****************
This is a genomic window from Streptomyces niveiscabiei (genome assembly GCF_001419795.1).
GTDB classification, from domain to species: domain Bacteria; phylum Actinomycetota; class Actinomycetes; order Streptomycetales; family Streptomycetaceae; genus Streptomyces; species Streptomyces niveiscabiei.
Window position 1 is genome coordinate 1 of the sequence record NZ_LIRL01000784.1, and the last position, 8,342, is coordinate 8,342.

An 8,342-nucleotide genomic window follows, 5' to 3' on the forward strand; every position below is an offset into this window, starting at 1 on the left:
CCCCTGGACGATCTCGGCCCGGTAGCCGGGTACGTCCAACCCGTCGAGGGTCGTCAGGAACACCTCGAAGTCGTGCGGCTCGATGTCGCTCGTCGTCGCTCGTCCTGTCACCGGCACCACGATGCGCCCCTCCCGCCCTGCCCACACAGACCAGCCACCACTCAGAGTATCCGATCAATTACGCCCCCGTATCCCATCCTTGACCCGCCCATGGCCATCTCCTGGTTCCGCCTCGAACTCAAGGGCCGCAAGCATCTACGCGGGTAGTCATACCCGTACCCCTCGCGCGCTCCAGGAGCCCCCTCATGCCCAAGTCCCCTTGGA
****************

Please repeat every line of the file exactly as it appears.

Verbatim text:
This is a genomic window from Streptomyces niveiscabiei (genome assembly GCF_001419795.1).
GTDB classification, from domain to species: domain Bacteria; phylum Actinomycetota; class Actinomycetes; order Streptomycetales; family Streptomycetaceae; genus Streptomyces; species Streptomyces niveiscabiei.
Window position 1 is genome coordinate 1 of the sequence record NZ_LIRL01000784.1, and the last position, 8,342, is coordinate 8,342.

An 8,342-nucleotide genomic window follows, 5' to 3' on the forward strand; every position below is an offset into this window, starting at 1 on the left:
CCCCTGGACGATCTCGGCCCGGTAGCCGGGTACGTCCAACCCGTCGAGGGTCGTCAGGAACACCTCGAAGTCGTGCGGCTCGATGTCGCTCGTCGTCGCTCGTCCTGTCACCGGCACCACGATGCGCCCCTCCCGCCCTGCCCACACAGACCAGCCACCACTCAGAGTATCCGATCAATTACGCCCCCGTATCCCATCCTTGACCCGCCCATGGCCATCTCCTGGTTCCGCCTCGAACTCAAGGGCCGCAAGCATCTACGCGGGTAGTCATACCCGTACCCCTCGCGCGCTCCAGGAGCCCCCTCATGCCCAAGTCCCCTTGGA